Test your knowledge on weed control under cool, frosty conditions.
Early weed control with lower efficacy is generally preferable to no control at all or late control with higher efficacy — as long as weeds are present and not frost damaged.
After a frost, it can take a few days to accurately determine how many plants survived, and whether the stand is still uniform. Be patient before making any decisions. Check the whole crop the day after a frost and then again 3-4 days after a frost to assess the situation.
Slow canola emergence due to cool soils can increase the risks from seedling diseases and from flea beetles.
Growers will learn a lot from two field checks during the first few weeks after emergence. Scout fields 5 to 10 days after seeding when canola starts to emerge, looking for early threats. Then go back again two to three weeks after seeding to assess the stand.
In areas with dry top soil conditions, growers often wonder whether to seed deeper to chase moisture. This approach differs based on the date and typical rainfall patterns.
Achieving 7 to 10 plants per square foot can mean some high seeding rates for seed with large thousand seed weights (TSW). Therefore, going much above 6 lb./ac. is not generally recommended — regardless of TSW. The better agronomic strategy is to put effort into rather than invest in a higher seeding rate.
When growers have canola stands of fewer than 4 plants per square foot — due to low seeding rates, poor seed survival, insects, crusting, frost, wind, etc. — they grapple with the question whether to reseed. An established canola stand with as few as 1-2 plants per square foot generally has higher economic potential than if were to reseed that crop in June. This population is far below the minimum 4-5 per square foot required to meet yield potential, but a thin stand seeded early has greater economic potential (considering yield, quality and cost of production) than an adequate stand that doesn’t get established until mid to late June.
However, reseeding may be the better option if…
The safest method for seed-placed fertilizer is to put nothing with the seed. However, with low-medium soil test results, it’s often beneficial to put ammonium phosphate with the seed at a safe rate, and put all other fertilizers in a band away from the seed row.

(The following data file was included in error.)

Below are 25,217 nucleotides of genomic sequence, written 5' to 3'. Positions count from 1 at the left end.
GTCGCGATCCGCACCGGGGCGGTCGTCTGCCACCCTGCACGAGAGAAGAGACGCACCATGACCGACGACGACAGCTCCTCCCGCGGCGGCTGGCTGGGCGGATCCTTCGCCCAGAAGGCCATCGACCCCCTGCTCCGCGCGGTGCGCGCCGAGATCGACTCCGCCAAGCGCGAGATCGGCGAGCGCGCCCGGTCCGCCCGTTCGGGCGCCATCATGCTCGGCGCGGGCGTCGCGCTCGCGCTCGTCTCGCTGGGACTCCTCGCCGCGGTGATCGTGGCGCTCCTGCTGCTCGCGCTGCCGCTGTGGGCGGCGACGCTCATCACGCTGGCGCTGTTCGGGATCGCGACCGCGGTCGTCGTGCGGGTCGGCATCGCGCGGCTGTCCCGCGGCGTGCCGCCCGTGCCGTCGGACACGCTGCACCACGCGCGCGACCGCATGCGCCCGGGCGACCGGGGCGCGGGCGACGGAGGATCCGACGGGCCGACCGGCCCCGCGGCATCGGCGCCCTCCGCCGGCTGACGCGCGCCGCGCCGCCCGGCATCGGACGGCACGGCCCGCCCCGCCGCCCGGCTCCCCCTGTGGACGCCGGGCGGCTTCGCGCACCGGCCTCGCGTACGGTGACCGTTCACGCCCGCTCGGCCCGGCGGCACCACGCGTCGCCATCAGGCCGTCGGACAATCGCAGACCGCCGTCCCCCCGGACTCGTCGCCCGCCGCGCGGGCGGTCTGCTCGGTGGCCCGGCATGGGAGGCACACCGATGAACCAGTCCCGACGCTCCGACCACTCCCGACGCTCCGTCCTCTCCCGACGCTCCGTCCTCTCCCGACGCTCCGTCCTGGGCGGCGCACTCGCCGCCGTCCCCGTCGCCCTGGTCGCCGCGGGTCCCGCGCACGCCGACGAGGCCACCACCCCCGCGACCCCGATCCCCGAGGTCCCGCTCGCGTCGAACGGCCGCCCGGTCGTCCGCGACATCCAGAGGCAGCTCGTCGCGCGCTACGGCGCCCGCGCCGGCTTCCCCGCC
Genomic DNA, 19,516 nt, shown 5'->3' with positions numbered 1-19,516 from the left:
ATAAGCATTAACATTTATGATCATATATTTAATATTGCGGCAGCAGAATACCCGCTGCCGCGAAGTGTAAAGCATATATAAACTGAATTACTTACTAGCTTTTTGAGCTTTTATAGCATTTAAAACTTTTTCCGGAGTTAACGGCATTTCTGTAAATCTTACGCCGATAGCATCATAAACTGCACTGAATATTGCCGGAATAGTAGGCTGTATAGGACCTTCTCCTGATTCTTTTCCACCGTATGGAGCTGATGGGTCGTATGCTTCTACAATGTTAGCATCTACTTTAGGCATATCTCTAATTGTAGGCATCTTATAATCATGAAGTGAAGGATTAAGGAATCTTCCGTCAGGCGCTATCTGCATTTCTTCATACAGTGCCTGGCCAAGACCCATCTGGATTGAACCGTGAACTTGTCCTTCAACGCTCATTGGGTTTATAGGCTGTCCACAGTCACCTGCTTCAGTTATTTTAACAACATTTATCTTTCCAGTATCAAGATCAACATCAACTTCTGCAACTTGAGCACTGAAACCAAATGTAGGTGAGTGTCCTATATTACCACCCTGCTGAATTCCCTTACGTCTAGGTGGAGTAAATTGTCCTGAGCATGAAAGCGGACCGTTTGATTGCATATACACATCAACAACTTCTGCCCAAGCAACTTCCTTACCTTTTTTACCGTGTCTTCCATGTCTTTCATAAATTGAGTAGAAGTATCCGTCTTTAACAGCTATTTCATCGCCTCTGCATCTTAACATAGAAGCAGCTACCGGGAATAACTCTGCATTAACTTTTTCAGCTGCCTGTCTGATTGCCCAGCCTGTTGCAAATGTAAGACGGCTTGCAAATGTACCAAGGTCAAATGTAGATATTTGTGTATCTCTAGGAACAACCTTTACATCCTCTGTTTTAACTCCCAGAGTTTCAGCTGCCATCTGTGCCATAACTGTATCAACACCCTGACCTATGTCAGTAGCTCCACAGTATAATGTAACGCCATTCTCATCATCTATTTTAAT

Erosion of clubroot resistance is showing up in fields across central Alberta. Recent research by Alberta Agriculture and Rural Development (AARD) and the University of Alberta (U of A) has confirmed the continued spread, with multiple virulent pathotypes suspected. Some fields risk losing their ability to grow canola profitably until new genetic solutions or other […]
Consistent success for canola crop establishment tends to come when seed is drilled at 1/2” to 1” deep into moist soil and packed lightly for rapid and uniform emergence. But when conditions are wet, broadcast seeding may be the only way to get the job done. In these situations, broadcasting may actually provide better seed placement if the alternative is “mudding in” seed with a drill that has mud caked on the openers, mud plugging the seed runs, and mud wrapped around the packers.
If you have experience with broadcast seeding in a late spring, please take a moment to share any tips you may have for agronomists and other growers.
When broadcast seeding, it may help to:
What do sclerotinia, cotton candy, drones, and unicycles have in common? They will all be part of canolaPALOOZA, June 23 at the Lacombe Research Centre in Alberta.
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